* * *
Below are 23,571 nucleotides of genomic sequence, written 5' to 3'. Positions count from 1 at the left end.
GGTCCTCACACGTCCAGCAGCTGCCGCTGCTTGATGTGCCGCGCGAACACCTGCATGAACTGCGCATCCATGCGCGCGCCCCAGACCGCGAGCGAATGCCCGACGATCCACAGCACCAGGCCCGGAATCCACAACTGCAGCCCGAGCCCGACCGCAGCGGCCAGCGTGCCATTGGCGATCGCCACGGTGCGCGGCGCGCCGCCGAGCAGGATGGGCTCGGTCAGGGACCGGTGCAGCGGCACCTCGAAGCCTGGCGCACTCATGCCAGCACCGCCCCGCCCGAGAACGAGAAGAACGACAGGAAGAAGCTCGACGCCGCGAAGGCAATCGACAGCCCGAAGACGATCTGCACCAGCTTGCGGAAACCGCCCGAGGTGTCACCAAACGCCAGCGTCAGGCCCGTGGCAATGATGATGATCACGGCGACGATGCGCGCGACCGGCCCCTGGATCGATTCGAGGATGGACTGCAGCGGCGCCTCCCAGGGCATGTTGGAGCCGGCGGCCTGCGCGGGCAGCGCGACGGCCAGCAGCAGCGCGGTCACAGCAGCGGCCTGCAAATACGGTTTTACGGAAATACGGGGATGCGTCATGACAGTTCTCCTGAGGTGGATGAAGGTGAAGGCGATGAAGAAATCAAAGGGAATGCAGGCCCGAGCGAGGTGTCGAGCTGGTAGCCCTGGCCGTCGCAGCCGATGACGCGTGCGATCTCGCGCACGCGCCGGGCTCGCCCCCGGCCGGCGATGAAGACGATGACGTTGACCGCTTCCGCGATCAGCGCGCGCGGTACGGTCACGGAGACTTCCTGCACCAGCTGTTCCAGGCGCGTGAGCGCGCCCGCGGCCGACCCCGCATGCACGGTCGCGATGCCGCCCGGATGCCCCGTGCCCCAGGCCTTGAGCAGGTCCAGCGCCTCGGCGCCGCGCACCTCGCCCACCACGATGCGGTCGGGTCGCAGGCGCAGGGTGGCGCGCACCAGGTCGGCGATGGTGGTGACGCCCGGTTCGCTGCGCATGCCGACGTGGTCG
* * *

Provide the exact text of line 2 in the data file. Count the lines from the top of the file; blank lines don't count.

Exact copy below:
GGTCCTCACACGTCCAGCAGCTGCCGCTGCTTGATGTGCCGCGCGAACACCTGCATGAACTGCGCATCCATGCGCGCGCCCCAGACCGCGAGCGAATGCCCGACGATCCACAGCACCAGGCCCGGAATCCACAACTGCAGCCCGAGCCCGACCGCAGCGGCCAGCGTGCCATTGGCGATCGCCACGGTGCGCGGCGCGCCGCCGAGCAGGATGGGCTCGGTCAGGGACCGGTGCAGCGGCACCTCGAAGCCTGGCGCACTCATGCCAGCACCGCCCCGCCCGAGAACGAGAAGAACGACAGGAAGAAGCTCGACGCCGCGAAGGCAATCGACAGCCCGAAGACGATCTGCACCAGCTTGCGGAAACCGCCCGAGGTGTCACCAAACGCCAGCGTCAGGCCCGTGGCAATGATGATGATCACGGCGACGATGCGCGCGACCGGCCCCTGGATCGATTCGAGGATGGACTGCAGCGGCGCCTCCCAGGGCATGTTGGAGCCGGCGGCCTGCGCGGGCAGCGCGACGGCCAGCAGCAGCGCGGTCACAGCAGCGGCCTGCAAATACGGTTTTACGGAAATACGGGGATGCGTCATGACAGTTCTCCTGAGGTGGATGAAGGTGAAGGCGATGAAGAAATCAAAGGGAATGCAGGCCCGAGCGAGGTGTCGAGCTGGTAGCCCTGGCCGTCGCAGCCGATGACGCGTGCGATCTCGCGCACGCGCCGGGCTCGCCCCCGGCCGGCGATGAAGACGATGACGTTGACCGCTTCCGCGATCAGCGCGCGCGGTACGGTCACGGAGACTTCCTGCACCAGCTGTTCCAGGCGCGTGAGCGCGCCCGCGGCCGACCCCGCATGCACGGTCGCGATGCCGCCCGGATGCCCCGTGCCCCAGGCCTTGAGCAGGTCCAGCGCCTCGGCGCCGCGCACCTCGCCCACCACGATGCGGTCGGGTCGCAGGCGCAGGGTGGCGCGCACCAGGTCGGCGATGGTGGTGACGCCCGGTTCGCTGCGCATGCCGACGTGGTCG